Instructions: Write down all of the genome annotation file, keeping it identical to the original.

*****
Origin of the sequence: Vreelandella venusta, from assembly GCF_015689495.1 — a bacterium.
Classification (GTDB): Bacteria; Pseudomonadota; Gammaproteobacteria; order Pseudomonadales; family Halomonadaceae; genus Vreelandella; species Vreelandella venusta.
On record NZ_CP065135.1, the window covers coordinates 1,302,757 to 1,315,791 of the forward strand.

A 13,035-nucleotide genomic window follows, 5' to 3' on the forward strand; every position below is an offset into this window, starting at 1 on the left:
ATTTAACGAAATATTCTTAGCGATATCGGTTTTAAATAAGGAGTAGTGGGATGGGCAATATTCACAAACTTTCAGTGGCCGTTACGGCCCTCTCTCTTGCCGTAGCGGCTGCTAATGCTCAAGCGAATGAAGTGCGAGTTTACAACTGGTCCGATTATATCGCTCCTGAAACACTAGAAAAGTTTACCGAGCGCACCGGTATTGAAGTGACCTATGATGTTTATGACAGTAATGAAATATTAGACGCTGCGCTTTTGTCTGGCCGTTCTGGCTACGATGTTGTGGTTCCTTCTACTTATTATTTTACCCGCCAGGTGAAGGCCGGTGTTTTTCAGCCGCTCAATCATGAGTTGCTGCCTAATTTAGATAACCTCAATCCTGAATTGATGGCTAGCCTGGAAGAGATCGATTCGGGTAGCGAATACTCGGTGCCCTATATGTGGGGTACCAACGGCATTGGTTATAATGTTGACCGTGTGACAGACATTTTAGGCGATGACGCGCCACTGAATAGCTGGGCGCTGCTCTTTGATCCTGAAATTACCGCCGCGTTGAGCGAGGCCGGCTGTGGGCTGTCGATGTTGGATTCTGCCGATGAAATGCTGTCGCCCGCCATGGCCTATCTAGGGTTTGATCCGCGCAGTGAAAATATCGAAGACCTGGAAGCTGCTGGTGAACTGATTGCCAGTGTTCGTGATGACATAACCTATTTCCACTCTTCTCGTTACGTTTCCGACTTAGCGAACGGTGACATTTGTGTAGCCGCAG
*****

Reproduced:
Origin of the sequence: Vreelandella venusta, from assembly GCF_015689495.1 — a bacterium.
Classification (GTDB): Bacteria; Pseudomonadota; Gammaproteobacteria; order Pseudomonadales; family Halomonadaceae; genus Vreelandella; species Vreelandella venusta.
On record NZ_CP065135.1, the window covers coordinates 1,302,757 to 1,315,791 of the forward strand.

A 13,035-nucleotide genomic window follows, 5' to 3' on the forward strand; every position below is an offset into this window, starting at 1 on the left:
ATTTAACGAAATATTCTTAGCGATATCGGTTTTAAATAAGGAGTAGTGGGATGGGCAATATTCACAAACTTTCAGTGGCCGTTACGGCCCTCTCTCTTGCCGTAGCGGCTGCTAATGCTCAAGCGAATGAAGTGCGAGTTTACAACTGGTCCGATTATATCGCTCCTGAAACACTAGAAAAGTTTACCGAGCGCACCGGTATTGAAGTGACCTATGATGTTTATGACAGTAATGAAATATTAGACGCTGCGCTTTTGTCTGGCCGTTCTGGCTACGATGTTGTGGTTCCTTCTACTTATTATTTTACCCGCCAGGTGAAGGCCGGTGTTTTTCAGCCGCTCAATCATGAGTTGCTGCCTAATTTAGATAACCTCAATCCTGAATTGATGGCTAGCCTGGAAGAGATCGATTCGGGTAGCGAATACTCGGTGCCCTATATGTGGGGTACCAACGGCATTGGTTATAATGTTGACCGTGTGACAGACATTTTAGGCGATGACGCGCCACTGAATAGCTGGGCGCTGCTCTTTGATCCTGAAATTACCGCCGCGTTGAGCGAGGCCGGCTGTGGGCTGTCGATGTTGGATTCTGCCGATGAAATGCTGTCGCCCGCCATGGCCTATCTAGGGTTTGATCCGCGCAGTGAAAATATCGAAGACCTGGAAGCTGCTGGTGAACTGATTGCCAGTGTTCGTGATGACATAACCTATTTCCACTCTTCTCGTTACGTTTCCGACTTAGCGAACGGTGACATTTGTGTAGCCGCAG